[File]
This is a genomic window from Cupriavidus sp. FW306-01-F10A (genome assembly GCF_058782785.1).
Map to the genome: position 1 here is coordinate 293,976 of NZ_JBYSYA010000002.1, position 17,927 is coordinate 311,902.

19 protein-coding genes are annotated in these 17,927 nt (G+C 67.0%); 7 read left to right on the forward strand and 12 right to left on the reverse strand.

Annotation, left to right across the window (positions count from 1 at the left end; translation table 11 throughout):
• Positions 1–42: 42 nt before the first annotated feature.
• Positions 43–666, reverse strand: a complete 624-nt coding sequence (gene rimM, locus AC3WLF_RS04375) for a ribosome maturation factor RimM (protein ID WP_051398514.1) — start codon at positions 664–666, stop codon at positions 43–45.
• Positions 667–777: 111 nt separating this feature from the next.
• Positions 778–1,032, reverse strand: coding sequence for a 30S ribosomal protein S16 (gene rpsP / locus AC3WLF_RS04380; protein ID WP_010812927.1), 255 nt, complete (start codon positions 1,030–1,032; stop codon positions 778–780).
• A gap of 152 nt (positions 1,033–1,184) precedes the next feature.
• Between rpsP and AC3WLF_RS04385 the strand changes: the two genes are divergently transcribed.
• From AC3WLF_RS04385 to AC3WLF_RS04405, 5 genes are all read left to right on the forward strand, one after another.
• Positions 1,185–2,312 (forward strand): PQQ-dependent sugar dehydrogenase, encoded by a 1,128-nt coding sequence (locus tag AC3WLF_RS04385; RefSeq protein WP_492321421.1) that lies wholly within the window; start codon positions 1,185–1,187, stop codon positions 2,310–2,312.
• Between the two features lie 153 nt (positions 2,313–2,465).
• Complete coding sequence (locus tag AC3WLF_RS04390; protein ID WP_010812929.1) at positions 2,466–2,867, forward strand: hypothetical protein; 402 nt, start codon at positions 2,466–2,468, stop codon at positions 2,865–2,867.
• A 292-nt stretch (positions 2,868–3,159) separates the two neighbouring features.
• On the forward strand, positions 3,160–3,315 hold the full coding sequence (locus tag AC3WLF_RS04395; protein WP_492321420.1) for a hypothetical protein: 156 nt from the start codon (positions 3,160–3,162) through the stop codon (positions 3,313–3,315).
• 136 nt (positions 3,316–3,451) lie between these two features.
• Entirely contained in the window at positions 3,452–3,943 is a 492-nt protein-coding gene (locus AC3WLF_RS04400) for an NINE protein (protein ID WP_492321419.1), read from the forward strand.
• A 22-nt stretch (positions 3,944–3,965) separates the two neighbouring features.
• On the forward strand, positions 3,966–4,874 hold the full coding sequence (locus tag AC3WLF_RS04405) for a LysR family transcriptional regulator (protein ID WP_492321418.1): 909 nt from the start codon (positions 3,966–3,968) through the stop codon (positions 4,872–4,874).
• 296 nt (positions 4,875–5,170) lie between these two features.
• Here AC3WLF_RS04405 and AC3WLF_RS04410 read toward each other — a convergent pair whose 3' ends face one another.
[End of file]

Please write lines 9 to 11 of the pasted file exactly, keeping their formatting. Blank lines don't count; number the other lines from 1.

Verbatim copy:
• A gap of 152 nt (positions 1,033–1,184) precedes the next feature.
• Between rpsP and AC3WLF_RS04385 the strand changes: the two genes are divergently transcribed.
• From AC3WLF_RS04385 to AC3WLF_RS04405, 5 genes are all read left to right on the forward strand, one after another.